Our customers rely on us to keep the power on — and when the lights go out, it’s our job to swiftly and safely restore power. When there’s an outage, one of the first things we do is determine if we can move any of the affected customers to another energy source to minimize the outage impact while we make repairs. We call this switching.
It’s like driving with a GPS maps app on your phone. If traffic or a roadblock is ahead, the app finds an alternate route and saves you time. Similarly, electricity can sometimes be redirected when there’s a problem, like a downed line. For example, if there’s a power outage, we may be able to use switching to reroute electricity within our grid to avoid damaged equipment and restore power while crews work to make repairs.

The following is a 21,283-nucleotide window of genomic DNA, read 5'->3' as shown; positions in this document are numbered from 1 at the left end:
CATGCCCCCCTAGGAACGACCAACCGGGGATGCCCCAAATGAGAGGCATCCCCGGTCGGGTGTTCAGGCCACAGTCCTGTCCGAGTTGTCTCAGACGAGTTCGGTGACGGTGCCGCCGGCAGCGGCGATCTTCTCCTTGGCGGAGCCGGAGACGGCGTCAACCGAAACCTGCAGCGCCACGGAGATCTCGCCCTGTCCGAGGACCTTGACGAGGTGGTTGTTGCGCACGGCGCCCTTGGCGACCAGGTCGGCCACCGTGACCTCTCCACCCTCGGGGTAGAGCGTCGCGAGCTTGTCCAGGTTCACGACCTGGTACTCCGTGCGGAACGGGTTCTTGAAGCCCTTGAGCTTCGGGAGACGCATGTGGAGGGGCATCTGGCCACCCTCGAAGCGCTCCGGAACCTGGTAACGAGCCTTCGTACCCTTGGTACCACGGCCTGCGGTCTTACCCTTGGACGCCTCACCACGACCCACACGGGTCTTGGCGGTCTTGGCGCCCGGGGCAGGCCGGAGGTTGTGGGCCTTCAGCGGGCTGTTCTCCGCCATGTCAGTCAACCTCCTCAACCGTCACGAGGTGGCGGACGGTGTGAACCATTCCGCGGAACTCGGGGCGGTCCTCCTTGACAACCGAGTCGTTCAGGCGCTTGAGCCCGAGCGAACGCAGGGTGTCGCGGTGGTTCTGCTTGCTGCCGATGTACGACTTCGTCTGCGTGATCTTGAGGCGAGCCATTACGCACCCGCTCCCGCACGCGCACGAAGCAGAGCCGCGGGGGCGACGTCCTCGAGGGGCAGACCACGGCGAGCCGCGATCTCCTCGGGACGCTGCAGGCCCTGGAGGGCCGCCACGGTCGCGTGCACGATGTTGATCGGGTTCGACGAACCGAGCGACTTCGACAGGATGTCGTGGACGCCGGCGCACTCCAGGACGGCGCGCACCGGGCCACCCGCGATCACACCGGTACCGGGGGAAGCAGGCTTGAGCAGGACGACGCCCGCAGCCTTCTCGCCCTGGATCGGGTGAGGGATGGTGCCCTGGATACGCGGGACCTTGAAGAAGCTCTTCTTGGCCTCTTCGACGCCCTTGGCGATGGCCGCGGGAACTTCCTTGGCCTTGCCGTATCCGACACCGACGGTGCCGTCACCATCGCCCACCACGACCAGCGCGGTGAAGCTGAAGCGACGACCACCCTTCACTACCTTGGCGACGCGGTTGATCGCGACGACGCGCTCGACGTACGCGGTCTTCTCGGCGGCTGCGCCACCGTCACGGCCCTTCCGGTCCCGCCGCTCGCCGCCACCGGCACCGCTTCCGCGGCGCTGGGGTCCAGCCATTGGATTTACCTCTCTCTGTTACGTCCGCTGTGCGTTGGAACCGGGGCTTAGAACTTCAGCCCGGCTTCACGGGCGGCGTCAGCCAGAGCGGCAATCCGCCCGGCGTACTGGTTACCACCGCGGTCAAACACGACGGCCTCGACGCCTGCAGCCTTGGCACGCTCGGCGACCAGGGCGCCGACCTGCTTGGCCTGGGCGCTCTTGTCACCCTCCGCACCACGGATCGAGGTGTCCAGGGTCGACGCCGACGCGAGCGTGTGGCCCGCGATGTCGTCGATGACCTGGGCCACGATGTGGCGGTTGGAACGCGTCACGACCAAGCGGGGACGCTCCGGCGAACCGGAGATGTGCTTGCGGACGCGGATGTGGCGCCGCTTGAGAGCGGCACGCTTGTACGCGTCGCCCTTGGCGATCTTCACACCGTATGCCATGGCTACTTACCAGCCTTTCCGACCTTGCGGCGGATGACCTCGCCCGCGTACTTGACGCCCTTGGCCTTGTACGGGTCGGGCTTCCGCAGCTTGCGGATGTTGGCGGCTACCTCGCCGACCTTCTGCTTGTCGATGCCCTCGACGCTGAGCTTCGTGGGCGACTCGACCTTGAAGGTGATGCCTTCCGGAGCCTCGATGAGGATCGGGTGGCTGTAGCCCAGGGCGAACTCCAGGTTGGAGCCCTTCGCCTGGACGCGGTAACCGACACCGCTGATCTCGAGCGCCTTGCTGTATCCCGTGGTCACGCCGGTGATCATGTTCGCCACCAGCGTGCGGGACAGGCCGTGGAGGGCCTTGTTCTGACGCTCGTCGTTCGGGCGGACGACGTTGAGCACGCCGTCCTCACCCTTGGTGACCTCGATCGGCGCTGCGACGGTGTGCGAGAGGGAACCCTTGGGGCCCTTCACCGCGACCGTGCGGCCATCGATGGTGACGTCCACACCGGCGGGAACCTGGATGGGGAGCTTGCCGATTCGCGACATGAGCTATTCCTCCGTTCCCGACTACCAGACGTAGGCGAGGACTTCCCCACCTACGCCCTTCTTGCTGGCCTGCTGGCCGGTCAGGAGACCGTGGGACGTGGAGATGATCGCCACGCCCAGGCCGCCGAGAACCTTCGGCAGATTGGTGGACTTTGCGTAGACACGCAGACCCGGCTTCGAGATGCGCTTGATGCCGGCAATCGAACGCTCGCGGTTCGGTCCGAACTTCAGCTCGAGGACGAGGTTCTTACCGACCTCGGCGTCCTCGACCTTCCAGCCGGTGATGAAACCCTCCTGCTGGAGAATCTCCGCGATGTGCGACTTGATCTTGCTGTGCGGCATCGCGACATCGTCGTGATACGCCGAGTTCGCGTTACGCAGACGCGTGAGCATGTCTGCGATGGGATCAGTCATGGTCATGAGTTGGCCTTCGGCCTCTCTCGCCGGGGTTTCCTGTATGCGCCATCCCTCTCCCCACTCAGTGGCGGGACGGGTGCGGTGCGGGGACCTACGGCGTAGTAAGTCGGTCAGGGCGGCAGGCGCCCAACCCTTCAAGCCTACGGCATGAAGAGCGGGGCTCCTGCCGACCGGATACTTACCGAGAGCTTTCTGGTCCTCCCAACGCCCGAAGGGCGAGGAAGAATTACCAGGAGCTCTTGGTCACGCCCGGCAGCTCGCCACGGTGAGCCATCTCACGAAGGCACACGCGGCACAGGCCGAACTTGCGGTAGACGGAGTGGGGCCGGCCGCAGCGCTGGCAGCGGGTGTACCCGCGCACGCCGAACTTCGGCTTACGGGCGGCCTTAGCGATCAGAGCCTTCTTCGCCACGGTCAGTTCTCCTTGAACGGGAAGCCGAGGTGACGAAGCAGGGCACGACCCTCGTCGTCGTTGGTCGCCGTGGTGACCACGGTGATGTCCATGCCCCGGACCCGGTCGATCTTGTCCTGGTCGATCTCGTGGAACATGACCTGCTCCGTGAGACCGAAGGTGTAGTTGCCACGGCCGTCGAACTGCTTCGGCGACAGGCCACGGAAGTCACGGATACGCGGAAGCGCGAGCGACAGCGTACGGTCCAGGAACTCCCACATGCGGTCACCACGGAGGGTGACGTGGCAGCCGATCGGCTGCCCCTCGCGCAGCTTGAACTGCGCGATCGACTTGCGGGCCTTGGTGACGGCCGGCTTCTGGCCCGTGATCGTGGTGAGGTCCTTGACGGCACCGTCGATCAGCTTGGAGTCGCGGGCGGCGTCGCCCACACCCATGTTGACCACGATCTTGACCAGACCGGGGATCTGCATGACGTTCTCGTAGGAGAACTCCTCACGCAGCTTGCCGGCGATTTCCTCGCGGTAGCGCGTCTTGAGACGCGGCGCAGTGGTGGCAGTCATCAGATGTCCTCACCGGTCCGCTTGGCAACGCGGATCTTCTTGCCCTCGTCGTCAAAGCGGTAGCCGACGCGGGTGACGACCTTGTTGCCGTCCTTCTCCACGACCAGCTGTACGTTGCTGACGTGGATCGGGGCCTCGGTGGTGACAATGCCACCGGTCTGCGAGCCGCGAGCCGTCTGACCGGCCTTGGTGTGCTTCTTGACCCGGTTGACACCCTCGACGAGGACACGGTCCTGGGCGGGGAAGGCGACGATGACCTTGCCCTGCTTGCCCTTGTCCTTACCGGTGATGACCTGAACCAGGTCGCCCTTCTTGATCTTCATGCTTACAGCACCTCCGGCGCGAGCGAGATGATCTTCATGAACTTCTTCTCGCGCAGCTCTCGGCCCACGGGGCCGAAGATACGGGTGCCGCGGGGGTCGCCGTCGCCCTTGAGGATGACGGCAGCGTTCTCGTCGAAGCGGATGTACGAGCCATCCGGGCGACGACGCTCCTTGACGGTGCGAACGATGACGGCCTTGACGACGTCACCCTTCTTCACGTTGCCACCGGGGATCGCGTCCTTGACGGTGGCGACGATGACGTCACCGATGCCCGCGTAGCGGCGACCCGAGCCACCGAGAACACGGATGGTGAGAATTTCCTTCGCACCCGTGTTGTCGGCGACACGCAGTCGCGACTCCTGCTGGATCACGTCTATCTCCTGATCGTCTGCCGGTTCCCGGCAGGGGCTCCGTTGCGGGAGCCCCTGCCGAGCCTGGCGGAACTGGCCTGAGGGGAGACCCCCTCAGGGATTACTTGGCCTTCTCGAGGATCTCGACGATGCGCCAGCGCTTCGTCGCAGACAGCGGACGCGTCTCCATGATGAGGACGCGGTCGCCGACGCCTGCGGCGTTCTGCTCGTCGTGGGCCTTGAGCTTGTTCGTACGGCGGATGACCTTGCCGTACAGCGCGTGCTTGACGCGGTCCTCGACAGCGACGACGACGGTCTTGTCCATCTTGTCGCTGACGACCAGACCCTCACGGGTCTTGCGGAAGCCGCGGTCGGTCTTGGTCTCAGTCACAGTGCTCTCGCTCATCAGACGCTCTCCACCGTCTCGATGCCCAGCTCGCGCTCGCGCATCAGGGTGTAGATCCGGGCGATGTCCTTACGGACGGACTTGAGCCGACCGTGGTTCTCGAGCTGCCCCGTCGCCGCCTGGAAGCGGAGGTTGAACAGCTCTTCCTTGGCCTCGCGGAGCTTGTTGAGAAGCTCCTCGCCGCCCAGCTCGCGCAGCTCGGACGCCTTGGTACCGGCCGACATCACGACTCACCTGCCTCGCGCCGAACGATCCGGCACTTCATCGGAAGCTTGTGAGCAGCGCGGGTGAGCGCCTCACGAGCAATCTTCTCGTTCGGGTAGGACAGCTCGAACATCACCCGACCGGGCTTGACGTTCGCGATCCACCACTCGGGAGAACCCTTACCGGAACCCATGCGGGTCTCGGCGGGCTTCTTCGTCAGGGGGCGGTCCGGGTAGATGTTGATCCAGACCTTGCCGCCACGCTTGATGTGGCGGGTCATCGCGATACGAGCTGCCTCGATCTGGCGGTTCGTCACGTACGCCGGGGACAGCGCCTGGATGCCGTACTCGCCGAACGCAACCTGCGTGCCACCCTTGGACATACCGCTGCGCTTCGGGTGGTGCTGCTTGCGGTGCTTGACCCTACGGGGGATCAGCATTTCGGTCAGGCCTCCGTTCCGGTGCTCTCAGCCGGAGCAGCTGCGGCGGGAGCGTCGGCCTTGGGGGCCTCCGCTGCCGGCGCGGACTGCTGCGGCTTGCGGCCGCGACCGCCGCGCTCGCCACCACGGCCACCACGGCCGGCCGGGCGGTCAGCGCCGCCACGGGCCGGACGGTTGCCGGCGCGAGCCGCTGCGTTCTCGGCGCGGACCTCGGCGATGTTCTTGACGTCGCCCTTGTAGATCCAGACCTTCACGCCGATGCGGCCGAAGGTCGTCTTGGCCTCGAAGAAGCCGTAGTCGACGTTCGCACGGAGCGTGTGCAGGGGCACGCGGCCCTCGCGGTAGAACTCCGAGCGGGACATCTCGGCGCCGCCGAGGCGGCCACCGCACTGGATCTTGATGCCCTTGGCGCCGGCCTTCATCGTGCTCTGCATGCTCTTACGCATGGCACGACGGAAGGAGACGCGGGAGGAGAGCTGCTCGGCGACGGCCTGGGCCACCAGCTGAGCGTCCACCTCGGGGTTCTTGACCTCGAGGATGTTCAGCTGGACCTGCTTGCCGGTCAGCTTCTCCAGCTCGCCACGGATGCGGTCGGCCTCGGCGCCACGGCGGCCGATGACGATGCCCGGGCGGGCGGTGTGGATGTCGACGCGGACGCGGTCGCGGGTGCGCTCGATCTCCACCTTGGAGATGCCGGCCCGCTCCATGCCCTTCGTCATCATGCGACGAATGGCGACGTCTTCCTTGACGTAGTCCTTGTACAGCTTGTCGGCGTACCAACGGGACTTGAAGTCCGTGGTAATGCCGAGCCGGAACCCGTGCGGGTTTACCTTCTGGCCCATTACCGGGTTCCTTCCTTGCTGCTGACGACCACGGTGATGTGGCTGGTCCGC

How Does Switching Work?
Switching can happen automatically or manually. The automated switching we’ve installed on many electric circuits uses new smart technology called Distribution Automation Circuit Reconfiguration (DACR) that can detect an outage and reroute power within minutes.
For circuits without DACR, our crews handle the switching process manually. This can take anywhere from five minutes to several hours, depending on the location and complexity of the work needed. It takes longer when the manual process is required but it still helps us achieve our goal of minimizing the length of time our customers are out of power.
We work hard to keep our customers up to date. Whether we’re making improvements that might require a temporary outage so our crews can safely complete work or if there’s an unexpected outage, here’s how you can stay in the know: